Property Division

Fair Property Division in British Columbia

Property Division

How to Divide Web Properties: Domains, Social Media Channels, Email Lists, Brand Websites Photo Credit: M. Meyer

Welcome! We hope you will find everything you need here, and in our blog and video at the bottom of this page.

Equal property division is not always “fair”, especially if there is property which should be excluded. Married and Common Law spouses who decide to end their relationship are legally entitled to a division of the family property that they have amassed together during cohabitation. The most important thing to understand about the division of property in BC is that decisions regarding property are very difficult – and often very expensive – to reverse. It’s imperative to get it right the first time when it comes to the division of family assets.

Achieving a fair division of property can be complicated, therefore it is important to receive legal advice early in the process of separation or divorce, in order to ensure you understand and protect your legal rights. Ideally, this advice should be sought even before participating in discussions about ending the relationship.

The lawyers at Fleetwood Family Law are genuinely concerned when people visit our office for their free consultation after making potentially life-altering decisions. Many divorce lawyers in Surrey give free consultations, so unless one partner is fleeing a violent situation and needs to act quickly to protect themselves or the child, there’s little reason to act blindly.

Legal Advice about Property Division

Professional advice is available to you. Avoid making any rash decisions that will impact your life – and the lives of your children – for years afterward.  Even if you and your partner are amicable, make the best decision to speak with an experienced family lawyer before you need one. Do you have excluded property? An equal division may not be a fair division. Your situation is unique; we can let you know your options as they stand, right now, today.

To gain the most value from your free consultation, a lawyer will quickly gain a reasonable understanding of your situation if these documents are made available for review. PDF.

What are the Rules?

For couples who haven’t previously constructed a marriage agreement, or who have substantially disregarded their previous agreements, the rules for property division in B.C apply to both married and common law couples who have been living in a marriage-like relationship for a minimum of 2 years.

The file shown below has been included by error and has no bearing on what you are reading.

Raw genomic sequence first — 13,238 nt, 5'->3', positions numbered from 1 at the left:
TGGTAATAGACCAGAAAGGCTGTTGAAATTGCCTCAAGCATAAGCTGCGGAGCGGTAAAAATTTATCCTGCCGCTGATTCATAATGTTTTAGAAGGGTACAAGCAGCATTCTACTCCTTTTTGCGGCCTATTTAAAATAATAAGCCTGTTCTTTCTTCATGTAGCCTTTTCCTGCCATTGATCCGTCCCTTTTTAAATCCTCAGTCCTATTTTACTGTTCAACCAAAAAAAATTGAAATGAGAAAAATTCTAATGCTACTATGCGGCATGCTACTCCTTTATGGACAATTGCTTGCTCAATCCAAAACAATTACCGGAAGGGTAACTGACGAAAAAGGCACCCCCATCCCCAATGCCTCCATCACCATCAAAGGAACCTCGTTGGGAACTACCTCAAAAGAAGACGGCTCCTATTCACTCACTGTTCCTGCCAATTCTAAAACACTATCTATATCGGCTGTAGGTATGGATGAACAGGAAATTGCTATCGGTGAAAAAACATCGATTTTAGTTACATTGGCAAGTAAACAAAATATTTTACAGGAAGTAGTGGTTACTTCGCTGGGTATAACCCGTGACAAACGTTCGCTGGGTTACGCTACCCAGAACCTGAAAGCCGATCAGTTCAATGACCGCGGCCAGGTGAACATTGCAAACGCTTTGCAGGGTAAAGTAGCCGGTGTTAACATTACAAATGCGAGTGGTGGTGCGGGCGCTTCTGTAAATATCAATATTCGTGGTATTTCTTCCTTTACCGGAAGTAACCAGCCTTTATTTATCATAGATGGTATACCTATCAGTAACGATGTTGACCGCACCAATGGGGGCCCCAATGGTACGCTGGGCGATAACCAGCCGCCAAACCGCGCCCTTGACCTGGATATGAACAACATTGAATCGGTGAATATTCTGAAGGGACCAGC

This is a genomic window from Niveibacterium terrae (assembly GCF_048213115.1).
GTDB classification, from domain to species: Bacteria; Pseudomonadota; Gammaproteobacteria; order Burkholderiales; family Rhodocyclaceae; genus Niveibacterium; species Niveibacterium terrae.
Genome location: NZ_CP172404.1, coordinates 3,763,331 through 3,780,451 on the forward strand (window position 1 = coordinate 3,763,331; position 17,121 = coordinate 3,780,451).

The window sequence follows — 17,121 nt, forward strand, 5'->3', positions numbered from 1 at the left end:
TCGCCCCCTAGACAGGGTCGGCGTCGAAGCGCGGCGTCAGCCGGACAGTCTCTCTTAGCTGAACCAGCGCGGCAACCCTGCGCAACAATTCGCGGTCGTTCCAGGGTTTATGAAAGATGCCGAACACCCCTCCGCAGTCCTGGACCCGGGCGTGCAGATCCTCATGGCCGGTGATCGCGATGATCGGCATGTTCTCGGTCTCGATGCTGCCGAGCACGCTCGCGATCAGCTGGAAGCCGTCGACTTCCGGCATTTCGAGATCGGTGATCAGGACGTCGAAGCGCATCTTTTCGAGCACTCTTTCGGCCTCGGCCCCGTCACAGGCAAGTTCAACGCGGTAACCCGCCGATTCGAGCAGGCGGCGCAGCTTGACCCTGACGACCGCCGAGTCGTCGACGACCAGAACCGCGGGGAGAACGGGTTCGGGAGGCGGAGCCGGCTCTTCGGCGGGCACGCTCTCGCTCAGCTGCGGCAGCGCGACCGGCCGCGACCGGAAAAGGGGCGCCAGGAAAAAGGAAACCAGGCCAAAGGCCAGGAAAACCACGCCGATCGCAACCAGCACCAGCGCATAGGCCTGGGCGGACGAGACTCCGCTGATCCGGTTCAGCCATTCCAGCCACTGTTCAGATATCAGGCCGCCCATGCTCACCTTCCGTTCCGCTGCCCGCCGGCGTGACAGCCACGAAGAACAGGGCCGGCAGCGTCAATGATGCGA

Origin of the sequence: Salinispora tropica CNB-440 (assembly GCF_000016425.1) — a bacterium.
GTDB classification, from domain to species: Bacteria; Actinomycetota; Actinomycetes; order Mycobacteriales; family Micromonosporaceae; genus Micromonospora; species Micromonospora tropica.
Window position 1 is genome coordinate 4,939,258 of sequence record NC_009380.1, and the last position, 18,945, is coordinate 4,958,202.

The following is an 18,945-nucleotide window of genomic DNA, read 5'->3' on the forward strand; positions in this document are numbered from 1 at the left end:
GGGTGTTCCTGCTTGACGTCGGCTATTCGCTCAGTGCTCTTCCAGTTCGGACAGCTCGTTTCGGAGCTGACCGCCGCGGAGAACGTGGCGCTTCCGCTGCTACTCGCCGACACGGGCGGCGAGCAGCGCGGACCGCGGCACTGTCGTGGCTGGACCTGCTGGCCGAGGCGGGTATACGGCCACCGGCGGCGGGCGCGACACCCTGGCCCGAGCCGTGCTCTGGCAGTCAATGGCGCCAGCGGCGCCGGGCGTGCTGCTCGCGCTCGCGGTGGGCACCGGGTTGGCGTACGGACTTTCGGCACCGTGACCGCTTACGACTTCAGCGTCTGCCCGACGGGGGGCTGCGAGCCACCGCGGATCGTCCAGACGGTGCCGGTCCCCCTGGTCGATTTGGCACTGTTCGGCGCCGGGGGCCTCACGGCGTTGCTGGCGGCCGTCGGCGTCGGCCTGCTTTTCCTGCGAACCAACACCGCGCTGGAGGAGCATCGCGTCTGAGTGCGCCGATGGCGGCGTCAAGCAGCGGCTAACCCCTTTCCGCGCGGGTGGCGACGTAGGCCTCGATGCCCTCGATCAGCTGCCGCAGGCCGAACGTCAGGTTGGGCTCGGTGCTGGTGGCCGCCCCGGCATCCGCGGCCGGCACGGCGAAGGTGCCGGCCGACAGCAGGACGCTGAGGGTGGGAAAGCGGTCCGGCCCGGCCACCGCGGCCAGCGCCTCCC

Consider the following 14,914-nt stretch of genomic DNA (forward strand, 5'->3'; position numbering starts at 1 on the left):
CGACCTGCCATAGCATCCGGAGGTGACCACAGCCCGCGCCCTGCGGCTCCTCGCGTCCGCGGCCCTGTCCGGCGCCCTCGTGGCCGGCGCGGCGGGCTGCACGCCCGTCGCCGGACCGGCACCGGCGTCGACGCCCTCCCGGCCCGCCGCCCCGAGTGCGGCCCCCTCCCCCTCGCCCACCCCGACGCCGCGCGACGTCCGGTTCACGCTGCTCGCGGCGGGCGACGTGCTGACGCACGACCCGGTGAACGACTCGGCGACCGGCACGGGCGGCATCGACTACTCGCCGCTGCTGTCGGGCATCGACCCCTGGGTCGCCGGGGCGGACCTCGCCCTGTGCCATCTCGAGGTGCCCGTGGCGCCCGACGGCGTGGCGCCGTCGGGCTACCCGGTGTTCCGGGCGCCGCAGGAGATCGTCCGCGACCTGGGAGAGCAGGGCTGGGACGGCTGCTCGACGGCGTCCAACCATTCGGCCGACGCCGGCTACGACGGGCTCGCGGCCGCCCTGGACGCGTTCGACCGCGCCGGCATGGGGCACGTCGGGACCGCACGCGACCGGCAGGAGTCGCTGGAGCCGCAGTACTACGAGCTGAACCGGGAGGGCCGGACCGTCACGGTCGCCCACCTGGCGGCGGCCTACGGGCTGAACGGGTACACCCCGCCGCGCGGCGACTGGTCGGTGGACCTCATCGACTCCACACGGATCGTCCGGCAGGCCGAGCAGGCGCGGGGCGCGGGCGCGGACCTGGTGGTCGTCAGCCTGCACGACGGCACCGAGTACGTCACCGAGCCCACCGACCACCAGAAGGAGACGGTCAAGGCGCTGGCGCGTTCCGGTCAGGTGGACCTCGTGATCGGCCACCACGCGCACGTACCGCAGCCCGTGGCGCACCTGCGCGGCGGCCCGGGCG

To assess what is a fair division of family property, the court will consider 3 important dates:

  • the value of family property when the marriage or cohabitation began
  • the value of all family property upon separation
  • and the value of those entities today

Property in B.C falls under 2 categories:

  • Family Property
  • Excluded property

The Family Cabin: Excluded Property?  Photo Credit: O. Collet


Who will get the Family Business in divorce?  Photo Credit: K. Papp

What is Family Property?

Family Property is defined as all real or personal property which, at the date of separation, is owned by either spouse, or in which either spouse has a beneficial interest.
This means that both spouses will be entitled to an equal half-interest in family property. It is irrelevant whose name the property is under and whether one spouse has contributed more or less than the other.
However, there are some exceptions to this and any property that is not defined as family property is considered to be excluded property.
Generally, each spouse will have the right to an undivided half interest in all family property.

However, it should be noted that in some cases the court may order an unequal division of family property.

Some examples of Family Property include:

  • A share or interest in a corporation;
  • An interest in a partnership, association, organization, business, or a venture;
  • Property owing to a spouse such as a refund, including an income tax refund;
  • Money of a spouse in an account with a financial institution;
  • Annuities, pension plan, retirement savings plan or an income plan;
  • Increases in value of excluded property from the date the relationship between spouses began or the date excluded property was acquired.

How is Family Property Valued?

Unless there is a prior agreement in place, the value of family property is based on fair market value. Although the cost can be substantial, it is not advisable for couples to forego appraisal of family property when contemplating division and drafting their separation agreement. If negotiations drag on, it’s wise to consider having the evaluation updated.